Fashionably late to the party as always, but (in contrast to Stoat's snark) I thought this was a pretty well-done piece by Seth Borenstein:
No prizes for guessing which "provocative book" he is talking about, and of course the "global warming has stopped" meme has been kicking about the delusionosphere pretty well for ever (eg see here). What he did was quite neat - sending off the time series of temperature data to a bunch of statisticians without telling them what it was, and asking them for their analysis. I would have preferred to disguise the data in some way (any linear transformation) but that's a bit of a nit to pick. Of course the statisticians gave the same answer that all competent climate scientists have already given, cos this stuff is hardly rocket science and there is no evidence for a marked drop in trend (mind you, the models suggest the trend should be accelerating, not just continuing). Cutting-edge science it is not, but it is an interesting and well-constructed news feature.
Best comment prize goes to Deep Climate, in the thread to Stoat's post
RP jr didn't write about it, so it must be right.
Sad but true.
Gavin Schmidt can be spotted highlighting the chances of a new temperature record next year. Obviously he's been reading McLean et al's ground-breaking paper where they show for the first time that ENSO affects global temperatures :-)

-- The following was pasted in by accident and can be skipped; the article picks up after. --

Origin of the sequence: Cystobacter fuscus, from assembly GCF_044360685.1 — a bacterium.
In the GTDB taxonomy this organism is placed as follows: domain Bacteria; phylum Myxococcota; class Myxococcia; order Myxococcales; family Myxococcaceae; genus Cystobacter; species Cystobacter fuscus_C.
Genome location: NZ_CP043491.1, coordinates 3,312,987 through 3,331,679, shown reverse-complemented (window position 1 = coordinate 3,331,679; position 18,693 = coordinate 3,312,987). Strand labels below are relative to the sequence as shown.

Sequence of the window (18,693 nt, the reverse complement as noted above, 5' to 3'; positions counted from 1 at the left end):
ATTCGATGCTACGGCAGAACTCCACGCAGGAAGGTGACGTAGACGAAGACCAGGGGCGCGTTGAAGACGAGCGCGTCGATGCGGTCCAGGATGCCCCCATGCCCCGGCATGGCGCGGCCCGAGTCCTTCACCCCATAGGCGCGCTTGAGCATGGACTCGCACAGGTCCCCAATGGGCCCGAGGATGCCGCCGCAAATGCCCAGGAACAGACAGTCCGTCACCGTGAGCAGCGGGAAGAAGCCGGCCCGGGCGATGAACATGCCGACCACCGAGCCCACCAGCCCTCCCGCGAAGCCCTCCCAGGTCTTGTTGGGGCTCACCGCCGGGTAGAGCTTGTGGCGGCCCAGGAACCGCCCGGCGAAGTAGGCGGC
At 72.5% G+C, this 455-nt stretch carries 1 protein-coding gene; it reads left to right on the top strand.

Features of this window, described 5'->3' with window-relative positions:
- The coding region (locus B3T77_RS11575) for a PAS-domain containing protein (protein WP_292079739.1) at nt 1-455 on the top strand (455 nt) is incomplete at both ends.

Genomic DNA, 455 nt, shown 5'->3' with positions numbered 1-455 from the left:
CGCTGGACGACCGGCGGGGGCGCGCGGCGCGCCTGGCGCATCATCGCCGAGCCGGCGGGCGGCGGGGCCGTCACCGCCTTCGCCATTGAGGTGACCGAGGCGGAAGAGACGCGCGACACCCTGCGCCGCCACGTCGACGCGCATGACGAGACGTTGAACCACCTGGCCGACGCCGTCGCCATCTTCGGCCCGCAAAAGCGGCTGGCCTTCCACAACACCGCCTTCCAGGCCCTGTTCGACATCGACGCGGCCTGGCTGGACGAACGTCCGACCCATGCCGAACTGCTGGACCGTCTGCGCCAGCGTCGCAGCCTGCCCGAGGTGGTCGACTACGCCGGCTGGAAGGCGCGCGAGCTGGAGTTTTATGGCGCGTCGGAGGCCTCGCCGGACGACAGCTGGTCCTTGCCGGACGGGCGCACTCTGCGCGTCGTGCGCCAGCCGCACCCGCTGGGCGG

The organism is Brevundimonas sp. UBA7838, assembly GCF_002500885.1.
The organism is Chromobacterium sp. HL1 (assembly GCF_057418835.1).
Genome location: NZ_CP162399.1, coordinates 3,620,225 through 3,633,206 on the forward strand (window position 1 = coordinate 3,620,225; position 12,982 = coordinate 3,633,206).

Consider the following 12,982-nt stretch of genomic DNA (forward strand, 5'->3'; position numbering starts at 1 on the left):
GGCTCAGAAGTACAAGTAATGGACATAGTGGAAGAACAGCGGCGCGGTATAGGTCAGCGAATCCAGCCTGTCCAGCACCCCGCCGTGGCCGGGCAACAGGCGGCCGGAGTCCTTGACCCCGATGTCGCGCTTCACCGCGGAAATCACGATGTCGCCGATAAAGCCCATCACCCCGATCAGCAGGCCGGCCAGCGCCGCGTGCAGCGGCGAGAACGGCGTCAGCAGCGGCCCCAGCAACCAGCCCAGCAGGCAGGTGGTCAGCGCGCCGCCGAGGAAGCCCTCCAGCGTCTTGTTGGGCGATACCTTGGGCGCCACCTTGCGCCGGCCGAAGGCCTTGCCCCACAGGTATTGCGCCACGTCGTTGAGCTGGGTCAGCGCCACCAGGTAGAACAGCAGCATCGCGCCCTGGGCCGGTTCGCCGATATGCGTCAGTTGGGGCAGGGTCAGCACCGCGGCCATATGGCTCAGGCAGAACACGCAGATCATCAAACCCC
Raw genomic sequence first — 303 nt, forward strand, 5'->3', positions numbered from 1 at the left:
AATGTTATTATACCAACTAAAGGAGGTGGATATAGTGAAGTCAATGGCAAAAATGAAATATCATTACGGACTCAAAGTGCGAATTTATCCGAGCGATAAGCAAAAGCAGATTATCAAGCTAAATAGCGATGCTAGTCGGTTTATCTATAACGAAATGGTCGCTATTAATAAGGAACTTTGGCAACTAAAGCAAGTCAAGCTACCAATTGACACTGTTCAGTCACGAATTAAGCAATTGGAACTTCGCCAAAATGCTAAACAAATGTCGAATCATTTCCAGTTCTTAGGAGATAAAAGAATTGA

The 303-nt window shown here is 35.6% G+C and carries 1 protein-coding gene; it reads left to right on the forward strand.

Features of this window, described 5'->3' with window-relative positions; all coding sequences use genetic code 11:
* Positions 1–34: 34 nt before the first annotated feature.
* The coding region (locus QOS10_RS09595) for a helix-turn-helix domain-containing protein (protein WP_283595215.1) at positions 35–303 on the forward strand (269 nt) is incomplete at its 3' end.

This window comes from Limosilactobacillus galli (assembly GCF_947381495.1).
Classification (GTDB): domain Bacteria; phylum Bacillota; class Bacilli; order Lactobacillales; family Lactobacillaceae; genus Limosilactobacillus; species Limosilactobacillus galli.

I've been keeping an eye on the ENSO forecasts recently myself, not because I care about ENSO itself - I don't think it has much of an effect here (cue Japanese scientists telling me how important it is) - but rather due to its likely effects on global temperature. The Hadcru temperature anomaly has been about +0.5C for the last few months, and the old 1998 record was +0.526C. The weekly pdf updates presented on this page give an accessible summary of recent ENSO status and predictions. According to it, the ENSO is "expected to strengthen and last though Northern hemisphere winter". It is almost certainly late now for this year to break any records, but given the lag of about 6 months in ENSO's effect, every extra month of positive ENSO index from here on means additional warmth next year.